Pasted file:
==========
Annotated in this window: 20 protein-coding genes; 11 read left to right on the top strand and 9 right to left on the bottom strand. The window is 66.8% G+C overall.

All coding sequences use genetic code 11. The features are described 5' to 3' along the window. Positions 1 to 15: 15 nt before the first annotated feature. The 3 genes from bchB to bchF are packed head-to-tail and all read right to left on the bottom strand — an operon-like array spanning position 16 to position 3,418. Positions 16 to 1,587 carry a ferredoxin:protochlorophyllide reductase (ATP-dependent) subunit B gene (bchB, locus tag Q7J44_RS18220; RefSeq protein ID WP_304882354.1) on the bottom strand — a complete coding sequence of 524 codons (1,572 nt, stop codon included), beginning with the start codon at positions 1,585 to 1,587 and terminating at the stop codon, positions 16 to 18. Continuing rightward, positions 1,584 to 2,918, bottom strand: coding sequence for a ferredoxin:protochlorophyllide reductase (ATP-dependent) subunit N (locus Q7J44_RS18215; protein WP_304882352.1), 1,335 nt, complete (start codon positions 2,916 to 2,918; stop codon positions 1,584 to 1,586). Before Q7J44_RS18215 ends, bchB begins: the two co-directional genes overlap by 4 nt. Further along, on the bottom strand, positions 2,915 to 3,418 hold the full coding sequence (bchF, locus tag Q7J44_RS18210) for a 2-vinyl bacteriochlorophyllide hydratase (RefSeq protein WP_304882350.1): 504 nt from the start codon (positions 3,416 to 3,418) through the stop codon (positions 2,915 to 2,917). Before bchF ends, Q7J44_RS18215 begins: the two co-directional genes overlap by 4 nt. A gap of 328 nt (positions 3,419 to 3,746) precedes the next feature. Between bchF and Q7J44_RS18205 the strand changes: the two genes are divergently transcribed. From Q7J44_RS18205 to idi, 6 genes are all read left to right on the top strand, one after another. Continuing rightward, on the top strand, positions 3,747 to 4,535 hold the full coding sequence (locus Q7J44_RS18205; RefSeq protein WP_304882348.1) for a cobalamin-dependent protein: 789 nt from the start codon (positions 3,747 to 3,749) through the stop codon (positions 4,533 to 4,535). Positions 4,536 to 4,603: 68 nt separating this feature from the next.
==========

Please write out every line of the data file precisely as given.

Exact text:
Annotated in this window: 20 protein-coding genes; 11 read left to right on the top strand and 9 right to left on the bottom strand. The window is 66.8% G+C overall.

All coding sequences use genetic code 11. The features are described 5' to 3' along the window. Positions 1 to 15: 15 nt before the first annotated feature. The 3 genes from bchB to bchF are packed head-to-tail and all read right to left on the bottom strand — an operon-like array spanning position 16 to position 3,418. Positions 16 to 1,587 carry a ferredoxin:protochlorophyllide reductase (ATP-dependent) subunit B gene (bchB, locus tag Q7J44_RS18220; RefSeq protein ID WP_304882354.1) on the bottom strand — a complete coding sequence of 524 codons (1,572 nt, stop codon included), beginning with the start codon at positions 1,585 to 1,587 and terminating at the stop codon, positions 16 to 18. Continuing rightward, positions 1,584 to 2,918, bottom strand: coding sequence for a ferredoxin:protochlorophyllide reductase (ATP-dependent) subunit N (locus Q7J44_RS18215; protein WP_304882352.1), 1,335 nt, complete (start codon positions 2,916 to 2,918; stop codon positions 1,584 to 1,586). Before Q7J44_RS18215 ends, bchB begins: the two co-directional genes overlap by 4 nt. Further along, on the bottom strand, positions 2,915 to 3,418 hold the full coding sequence (bchF, locus tag Q7J44_RS18210) for a 2-vinyl bacteriochlorophyllide hydratase (RefSeq protein WP_304882350.1): 504 nt from the start codon (positions 3,416 to 3,418) through the stop codon (positions 2,915 to 2,917). Before bchF ends, Q7J44_RS18215 begins: the two co-directional genes overlap by 4 nt. A gap of 328 nt (positions 3,419 to 3,746) precedes the next feature. Between bchF and Q7J44_RS18205 the strand changes: the two genes are divergently transcribed. From Q7J44_RS18205 to idi, 6 genes are all read left to right on the top strand, one after another. Continuing rightward, on the top strand, positions 3,747 to 4,535 hold the full coding sequence (locus Q7J44_RS18205; RefSeq protein WP_304882348.1) for a cobalamin-dependent protein: 789 nt from the start codon (positions 3,747 to 3,749) through the stop codon (positions 4,533 to 4,535). Positions 4,536 to 4,603: 68 nt separating this feature from the next.